Impact of antiepileptic drugs for seizure prophylaxis on short and long-term functional outcomes in patients with acute intracerebral hemorrhage: A meta-analysis and systematic review. Spoelhof Brian,Sanchez-Bautista Julian,Zorrilla-Vaca Andres,Kaplan Peter W,Farrokh Salia,Mirski Marek,Freund Brin,Rivera-Lara Lucia Seizure PURPOSE:The purpose of this analysis is to assess the effect of antiepileptics (AEDs) on seizure prevention and short and long term functional outcomes in patients with acute intracerebral hemorrhage. METHOD:The meta-analysis was conducted using the PRISMA guidelines. A literature search was performed of the PubMed, the Cochrane Library, and EMBASE databases. Search terms included "Anticonvulsants", "Intracerebral Hemorrhage", and related subject headings. Articles were screened and included if they were full-text and in English. Articles that did not perform multivariate regression were not included. Overall effect size was evaluated with forest plots and publication bias was assessed with the Begg's and Egger's tests. RESULTS:A total of 3912 articles were identified during the initial review. After screening, 54 articles remained for full review and 6 articles were included in the final analysis. No significant association between the use of AEDs after ICH and functional outcome (OR 1.53 [95%CI: 0.81-2.88] P = 0.18, I = 81.7%). Only one study evaluated the effect AEDs had in preventing post-ICH seizures. CONCLUSIONS:The use of prophylactic AEDs was not associated with improved short and long outcomes after acute ICH. This analysis supports the 2015 AHA/ASA recommendation against prophylactic AEDs (class III; level of evidence b). 10.1016/j.seizure.2019.04.017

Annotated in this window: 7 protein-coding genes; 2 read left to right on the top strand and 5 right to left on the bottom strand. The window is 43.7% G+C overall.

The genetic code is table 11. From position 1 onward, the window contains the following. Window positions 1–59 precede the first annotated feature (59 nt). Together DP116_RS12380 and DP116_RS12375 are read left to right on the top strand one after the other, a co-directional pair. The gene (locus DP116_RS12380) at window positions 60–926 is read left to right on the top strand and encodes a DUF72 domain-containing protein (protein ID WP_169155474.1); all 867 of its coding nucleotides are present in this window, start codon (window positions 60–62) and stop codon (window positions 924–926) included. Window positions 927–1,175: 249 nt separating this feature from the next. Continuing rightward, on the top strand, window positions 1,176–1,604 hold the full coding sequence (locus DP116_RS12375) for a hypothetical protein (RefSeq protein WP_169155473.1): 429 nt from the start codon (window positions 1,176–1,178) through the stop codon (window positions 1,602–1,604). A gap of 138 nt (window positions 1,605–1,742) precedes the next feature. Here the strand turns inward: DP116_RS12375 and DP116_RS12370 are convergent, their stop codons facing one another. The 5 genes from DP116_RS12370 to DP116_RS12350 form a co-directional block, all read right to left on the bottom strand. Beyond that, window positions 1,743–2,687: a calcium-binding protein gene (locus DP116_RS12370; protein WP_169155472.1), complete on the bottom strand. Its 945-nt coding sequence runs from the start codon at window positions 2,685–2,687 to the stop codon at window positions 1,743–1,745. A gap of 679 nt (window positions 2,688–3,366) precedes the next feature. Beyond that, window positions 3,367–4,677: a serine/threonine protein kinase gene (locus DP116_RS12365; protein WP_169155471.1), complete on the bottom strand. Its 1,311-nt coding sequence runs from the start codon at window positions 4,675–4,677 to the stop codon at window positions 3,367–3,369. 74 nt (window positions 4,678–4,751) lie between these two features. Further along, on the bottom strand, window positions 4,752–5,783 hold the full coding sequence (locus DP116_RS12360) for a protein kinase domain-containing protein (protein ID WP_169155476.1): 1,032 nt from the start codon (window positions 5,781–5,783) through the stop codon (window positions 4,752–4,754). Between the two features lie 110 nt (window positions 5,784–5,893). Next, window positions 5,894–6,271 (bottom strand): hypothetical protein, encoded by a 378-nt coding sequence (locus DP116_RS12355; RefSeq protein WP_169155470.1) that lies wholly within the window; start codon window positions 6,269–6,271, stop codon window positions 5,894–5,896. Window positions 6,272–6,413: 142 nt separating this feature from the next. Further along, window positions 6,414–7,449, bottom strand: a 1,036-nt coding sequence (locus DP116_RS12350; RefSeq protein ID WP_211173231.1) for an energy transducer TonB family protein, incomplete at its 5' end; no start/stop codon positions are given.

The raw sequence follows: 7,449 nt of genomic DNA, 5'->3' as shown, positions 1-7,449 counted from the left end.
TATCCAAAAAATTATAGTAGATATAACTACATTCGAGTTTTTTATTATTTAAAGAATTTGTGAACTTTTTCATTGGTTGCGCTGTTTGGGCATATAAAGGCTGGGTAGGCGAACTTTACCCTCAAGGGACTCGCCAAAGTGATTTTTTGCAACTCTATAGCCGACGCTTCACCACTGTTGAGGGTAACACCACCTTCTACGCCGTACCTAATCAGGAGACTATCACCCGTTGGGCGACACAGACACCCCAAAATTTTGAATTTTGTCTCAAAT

Association Between Blood Glucose and Functional Outcome in Intracerebral Hemorrhage: A Systematic Review and Meta-Analysis. Zheng Jun,Yu Zhiyuan,Ma Lu,Guo Rui,Lin Sen,You Chao,Li Hao World neurosurgery BACKGROUND:Intracerebral hemorrhage (ICH) is a devastating subtype of stroke. Patients with ICH have poor functional outcomes. The association between blood glucose level and functional outcome in ICH remains unclear. This systematic review and meta-analysis aimed to investigate the association between blood glucose level and functional outcomes in patients with ICH. METHODS:Literature was searched systemically in PubMed, EMBASE, Web of Science, and Cochrane Library. Published cohort studies evaluating the association between blood glucose and functional outcome in patients with ICH were included. This meta-analysis was performed using odds ratios (ORs) and 95% confidence intervals (CIs). RESULTS:A total of 16 studies were included in our meta-analysis. Our data show that hyperglycemia defined by cutoff values was significantly associated with unfavorable functional outcome (OR, 1.80; 95% CI, 1.36-2.39; P < 0.001). Our analysis also suggested a significant association between increased blood glucose levels and functional outcomes (OR, 1.05; 95% CI, 1.03-1.07; P < 0.001). CONCLUSIONS:High blood glucose level is significantly associated with poor functional outcome in ICH. Further studies with larger sample sizes, more time points, and longer follow-up times are necessary to confirm this association. 10.1016/j.wneu.2018.03.077